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The former Master Chef New Zealand contestant, now a children's cooking teacher, believes sharing meals is part of the glue of family life.
She also advocates taking the kids food shopping and including children in meal preparation.
Having ''sharing'' meals - where different components are placed on the table for everyone to help themselves - helps make meal time a more interactive experience.
Baxter's book, The Fearless Kitchen, has plenty of handy tips and suggestions for how and what little hands can help with in each recipe.
Crispy pork dumplings
Makes 60 (dairy free)
My kids absolutely love dumplings. These are their go-to snack for after school or sport. They are filling and delicious, so seem to hit the spot no matter what the time of day.
We can eat them for breakfast or dinner, and the kids will often cook themselves a plateful for afternoon tea. We love them with pork the most, although the sweetness of red bean paste is a favourite for the boys.
You will be surprised at how super-easy they are to make, and the kids love to help.
With regards to the seasonings, don't panic if you don't have all of these.
Basically you want something salty, and most people will have soy sauce. The sesame oil gives it a nutty Asian kick; use peanut oil if you have it and want a substitute.
The sake is something I add for a little sweetness and depth of flavour. You could add a Chinese rice wine instead, or even 2 tsp rice wine vinegar and 1 tsp sugar.
The rice flour pulls the ingredients together, so if you need to you can substitute with potato starch or cornflour.
1 packet round dumpling wrappers (usually 60 in a pack)
¼ red cabbage (or green)
a bunch of fresh coriander, roots andleaves
1 red chilli
1 clove garlic
200g pork mince
cooking oil, for frying
2 Tbsp soy sauce
2 tsp sesame oil
2 tsp cooking sake (or mirin)
1 Tbsp fish sauce
1 Tbsp rice flour
Hand-chop the cabbage into small pieces.
I don't like to use a food processor, as it minces it too finely so that it loses the textural crunch. Finely chop the coriander roots and a handful of the leaves.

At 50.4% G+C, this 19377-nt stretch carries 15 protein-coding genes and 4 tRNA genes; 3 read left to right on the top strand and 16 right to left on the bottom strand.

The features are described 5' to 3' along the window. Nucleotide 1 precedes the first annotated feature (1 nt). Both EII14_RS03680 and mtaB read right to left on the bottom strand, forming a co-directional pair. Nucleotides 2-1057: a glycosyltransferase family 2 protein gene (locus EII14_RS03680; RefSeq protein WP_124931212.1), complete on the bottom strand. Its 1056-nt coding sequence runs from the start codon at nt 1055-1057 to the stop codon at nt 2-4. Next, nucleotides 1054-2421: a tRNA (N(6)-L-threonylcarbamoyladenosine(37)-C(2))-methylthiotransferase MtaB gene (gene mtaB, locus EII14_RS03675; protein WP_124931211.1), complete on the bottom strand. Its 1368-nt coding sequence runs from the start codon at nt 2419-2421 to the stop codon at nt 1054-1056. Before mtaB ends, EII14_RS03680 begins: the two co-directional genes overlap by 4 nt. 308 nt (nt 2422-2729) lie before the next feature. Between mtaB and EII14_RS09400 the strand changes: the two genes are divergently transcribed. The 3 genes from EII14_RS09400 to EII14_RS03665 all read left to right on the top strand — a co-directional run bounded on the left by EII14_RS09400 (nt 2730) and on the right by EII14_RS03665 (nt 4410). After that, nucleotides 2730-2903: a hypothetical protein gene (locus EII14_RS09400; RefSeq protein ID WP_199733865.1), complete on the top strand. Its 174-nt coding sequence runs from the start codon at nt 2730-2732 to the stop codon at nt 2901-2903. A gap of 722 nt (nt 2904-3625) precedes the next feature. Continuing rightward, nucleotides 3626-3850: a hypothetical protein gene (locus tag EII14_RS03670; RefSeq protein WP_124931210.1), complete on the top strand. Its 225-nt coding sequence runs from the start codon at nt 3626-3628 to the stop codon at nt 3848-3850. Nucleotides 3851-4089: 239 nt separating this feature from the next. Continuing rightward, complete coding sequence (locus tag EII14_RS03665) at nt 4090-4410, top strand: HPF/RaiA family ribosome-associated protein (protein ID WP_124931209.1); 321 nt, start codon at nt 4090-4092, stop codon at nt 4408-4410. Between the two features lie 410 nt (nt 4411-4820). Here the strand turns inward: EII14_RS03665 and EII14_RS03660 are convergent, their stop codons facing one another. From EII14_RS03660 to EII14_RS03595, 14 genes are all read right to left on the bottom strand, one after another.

Chop the red chilli (and choose large or small, depending on whether your children can handle heat well). Peel the ginger and chop finely. Crush the garlic clove. Mix everything together in a bowl with the pork mince.
Measure your seasonings and add to the bowl.
Take the dumpling wrappers and have a small bowl of room-temperature fresh water in front of you.
Take a small teaspoon-size of the mixture and place in the centre of the dumpling wrapper. Wet your index finger in the water and run it around the edge of the wrapper.
Pinch the wrapper closed to seal the edges. You can try to pleat it, or simply close it - this is only a presentation difference and will not affect the taste.
There are many different ways to cook dumplings, and I use different ways depending on where I am, how many I am trying to cook, or what end result I am trying to achieve.
My kids cook their own dumplings, so I am going to give you their method because this is probably the best for 1 or 2 serves (around 12-15 dumplings) and is simple and effective.
Take a flat-based frying pan with a decent deep side. Drop in enough oil to just cover the base of the pan. Heat the oil until it shimmers, and then carefully pop in the dumplings. Make sure each dumpling has its own space.
You can fit them all in lined up, but not on top of each other! Now pour in enough water to add 1cm of liquid into the pan. Have the heat on a medium temperature, and pop a lid over the top.